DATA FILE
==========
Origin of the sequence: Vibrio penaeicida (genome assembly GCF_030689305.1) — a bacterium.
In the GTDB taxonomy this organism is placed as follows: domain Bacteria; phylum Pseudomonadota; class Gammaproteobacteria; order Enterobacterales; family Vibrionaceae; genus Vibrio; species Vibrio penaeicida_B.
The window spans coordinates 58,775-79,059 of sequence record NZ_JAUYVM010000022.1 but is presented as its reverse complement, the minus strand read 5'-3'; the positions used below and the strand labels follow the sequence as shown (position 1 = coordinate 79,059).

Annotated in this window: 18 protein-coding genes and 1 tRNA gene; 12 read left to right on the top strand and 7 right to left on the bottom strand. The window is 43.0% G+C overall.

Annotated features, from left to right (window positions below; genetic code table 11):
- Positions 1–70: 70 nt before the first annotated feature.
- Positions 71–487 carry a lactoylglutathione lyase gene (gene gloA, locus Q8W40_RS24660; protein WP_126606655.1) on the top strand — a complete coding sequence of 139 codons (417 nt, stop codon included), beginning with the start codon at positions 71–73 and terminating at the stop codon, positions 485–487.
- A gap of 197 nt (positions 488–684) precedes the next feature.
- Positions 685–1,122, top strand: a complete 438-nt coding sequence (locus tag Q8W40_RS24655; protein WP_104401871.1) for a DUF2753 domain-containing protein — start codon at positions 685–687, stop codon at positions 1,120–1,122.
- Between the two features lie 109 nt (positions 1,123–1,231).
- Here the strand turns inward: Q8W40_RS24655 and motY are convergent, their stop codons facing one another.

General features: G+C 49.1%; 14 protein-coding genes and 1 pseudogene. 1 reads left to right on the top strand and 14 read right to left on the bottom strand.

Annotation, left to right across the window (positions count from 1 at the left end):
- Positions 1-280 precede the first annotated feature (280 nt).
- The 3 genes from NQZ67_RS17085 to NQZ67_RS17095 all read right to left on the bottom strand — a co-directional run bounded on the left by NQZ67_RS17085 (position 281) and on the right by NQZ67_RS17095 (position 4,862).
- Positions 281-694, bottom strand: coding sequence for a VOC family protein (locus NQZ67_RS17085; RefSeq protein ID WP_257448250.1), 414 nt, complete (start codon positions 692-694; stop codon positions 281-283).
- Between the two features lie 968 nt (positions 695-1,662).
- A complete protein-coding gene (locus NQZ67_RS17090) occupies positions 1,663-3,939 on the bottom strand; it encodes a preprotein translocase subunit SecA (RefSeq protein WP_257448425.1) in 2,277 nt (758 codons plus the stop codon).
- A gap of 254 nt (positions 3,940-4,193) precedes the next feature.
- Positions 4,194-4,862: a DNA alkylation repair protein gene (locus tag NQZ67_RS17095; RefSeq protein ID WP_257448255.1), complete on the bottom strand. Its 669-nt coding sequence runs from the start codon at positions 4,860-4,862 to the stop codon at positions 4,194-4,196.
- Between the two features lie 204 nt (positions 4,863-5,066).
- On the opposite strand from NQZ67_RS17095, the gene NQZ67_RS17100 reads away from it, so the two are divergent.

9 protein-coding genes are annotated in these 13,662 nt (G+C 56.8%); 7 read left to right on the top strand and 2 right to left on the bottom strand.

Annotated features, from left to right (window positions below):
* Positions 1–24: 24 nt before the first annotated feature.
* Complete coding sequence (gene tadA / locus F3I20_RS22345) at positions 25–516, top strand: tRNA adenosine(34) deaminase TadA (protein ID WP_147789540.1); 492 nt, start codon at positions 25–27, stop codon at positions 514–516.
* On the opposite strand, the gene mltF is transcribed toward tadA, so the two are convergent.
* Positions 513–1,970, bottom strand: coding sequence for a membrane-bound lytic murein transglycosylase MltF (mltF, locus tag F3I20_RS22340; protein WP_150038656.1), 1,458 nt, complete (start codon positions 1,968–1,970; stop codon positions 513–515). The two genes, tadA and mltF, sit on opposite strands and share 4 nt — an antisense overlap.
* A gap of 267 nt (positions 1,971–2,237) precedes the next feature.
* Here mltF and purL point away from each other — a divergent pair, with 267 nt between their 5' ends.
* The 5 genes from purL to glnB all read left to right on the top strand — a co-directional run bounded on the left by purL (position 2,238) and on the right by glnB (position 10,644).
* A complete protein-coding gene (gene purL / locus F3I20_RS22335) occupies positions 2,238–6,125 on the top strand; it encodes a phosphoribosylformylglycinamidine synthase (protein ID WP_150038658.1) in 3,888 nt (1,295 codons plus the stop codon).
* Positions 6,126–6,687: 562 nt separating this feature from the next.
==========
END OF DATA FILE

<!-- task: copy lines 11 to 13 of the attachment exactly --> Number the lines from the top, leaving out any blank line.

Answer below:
- Here the strand turns inward: Q8W40_RS24655 and motY are convergent, their stop codons facing one another.

General features: G+C 49.1%; 14 protein-coding genes and 1 pseudogene. 1 reads left to right on the top strand and 14 read right to left on the bottom strand.

Annotation, left to right across the window (positions count from 1 at the left end):